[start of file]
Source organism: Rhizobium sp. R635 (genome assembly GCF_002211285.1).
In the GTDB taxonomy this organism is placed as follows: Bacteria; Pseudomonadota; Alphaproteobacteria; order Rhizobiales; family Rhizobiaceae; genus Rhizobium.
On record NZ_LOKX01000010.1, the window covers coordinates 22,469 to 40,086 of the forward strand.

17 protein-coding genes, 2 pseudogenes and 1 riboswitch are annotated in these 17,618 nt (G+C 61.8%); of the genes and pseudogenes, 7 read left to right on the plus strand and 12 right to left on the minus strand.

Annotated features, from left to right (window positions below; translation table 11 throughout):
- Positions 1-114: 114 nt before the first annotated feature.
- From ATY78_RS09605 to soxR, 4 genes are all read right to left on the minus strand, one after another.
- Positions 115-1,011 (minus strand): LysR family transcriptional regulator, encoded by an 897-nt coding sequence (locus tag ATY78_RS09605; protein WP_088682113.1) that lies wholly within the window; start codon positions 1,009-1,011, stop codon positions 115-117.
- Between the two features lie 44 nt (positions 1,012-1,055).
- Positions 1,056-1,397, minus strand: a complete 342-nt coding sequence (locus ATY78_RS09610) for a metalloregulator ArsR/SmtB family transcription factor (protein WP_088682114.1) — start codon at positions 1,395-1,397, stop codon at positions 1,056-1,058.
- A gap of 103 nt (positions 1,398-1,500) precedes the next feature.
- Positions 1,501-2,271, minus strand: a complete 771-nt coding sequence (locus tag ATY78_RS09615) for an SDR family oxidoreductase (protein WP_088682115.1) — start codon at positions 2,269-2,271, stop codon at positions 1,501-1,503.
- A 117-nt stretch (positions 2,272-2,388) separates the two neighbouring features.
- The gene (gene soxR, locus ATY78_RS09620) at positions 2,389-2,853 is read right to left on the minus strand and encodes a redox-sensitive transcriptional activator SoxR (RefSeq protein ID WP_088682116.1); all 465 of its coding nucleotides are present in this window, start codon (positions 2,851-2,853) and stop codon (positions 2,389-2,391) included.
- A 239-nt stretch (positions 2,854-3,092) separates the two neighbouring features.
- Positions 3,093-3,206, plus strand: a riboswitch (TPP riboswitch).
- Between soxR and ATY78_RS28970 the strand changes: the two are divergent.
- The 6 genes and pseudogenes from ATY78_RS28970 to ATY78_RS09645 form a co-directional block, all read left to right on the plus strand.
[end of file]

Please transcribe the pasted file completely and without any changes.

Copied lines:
Source organism: Rhizobium sp. R635 (genome assembly GCF_002211285.1).
In the GTDB taxonomy this organism is placed as follows: Bacteria; Pseudomonadota; Alphaproteobacteria; order Rhizobiales; family Rhizobiaceae; genus Rhizobium.
On record NZ_LOKX01000010.1, the window covers coordinates 22,469 to 40,086 of the forward strand.

17 protein-coding genes, 2 pseudogenes and 1 riboswitch are annotated in these 17,618 nt (G+C 61.8%); of the genes and pseudogenes, 7 read left to right on the plus strand and 12 right to left on the minus strand.

Annotated features, from left to right (window positions below; translation table 11 throughout):
- Positions 1-114: 114 nt before the first annotated feature.
- From ATY78_RS09605 to soxR, 4 genes are all read right to left on the minus strand, one after another.
- Positions 115-1,011 (minus strand): LysR family transcriptional regulator, encoded by an 897-nt coding sequence (locus tag ATY78_RS09605; protein WP_088682113.1) that lies wholly within the window; start codon positions 1,009-1,011, stop codon positions 115-117.
- Between the two features lie 44 nt (positions 1,012-1,055).
- Positions 1,056-1,397, minus strand: a complete 342-nt coding sequence (locus ATY78_RS09610) for a metalloregulator ArsR/SmtB family transcription factor (protein WP_088682114.1) — start codon at positions 1,395-1,397, stop codon at positions 1,056-1,058.
- A gap of 103 nt (positions 1,398-1,500) precedes the next feature.
- Positions 1,501-2,271, minus strand: a complete 771-nt coding sequence (locus tag ATY78_RS09615) for an SDR family oxidoreductase (protein WP_088682115.1) — start codon at positions 2,269-2,271, stop codon at positions 1,501-1,503.
- A 117-nt stretch (positions 2,272-2,388) separates the two neighbouring features.
- The gene (gene soxR, locus ATY78_RS09620) at positions 2,389-2,853 is read right to left on the minus strand and encodes a redox-sensitive transcriptional activator SoxR (RefSeq protein ID WP_088682116.1); all 465 of its coding nucleotides are present in this window, start codon (positions 2,851-2,853) and stop codon (positions 2,389-2,391) included.
- A 239-nt stretch (positions 2,854-3,092) separates the two neighbouring features.
- Positions 3,093-3,206, plus strand: a riboswitch (TPP riboswitch).
- Between soxR and ATY78_RS28970 the strand changes: the two are divergent.
- The 6 genes and pseudogenes from ATY78_RS28970 to ATY78_RS09645 form a co-directional block, all read left to right on the plus strand.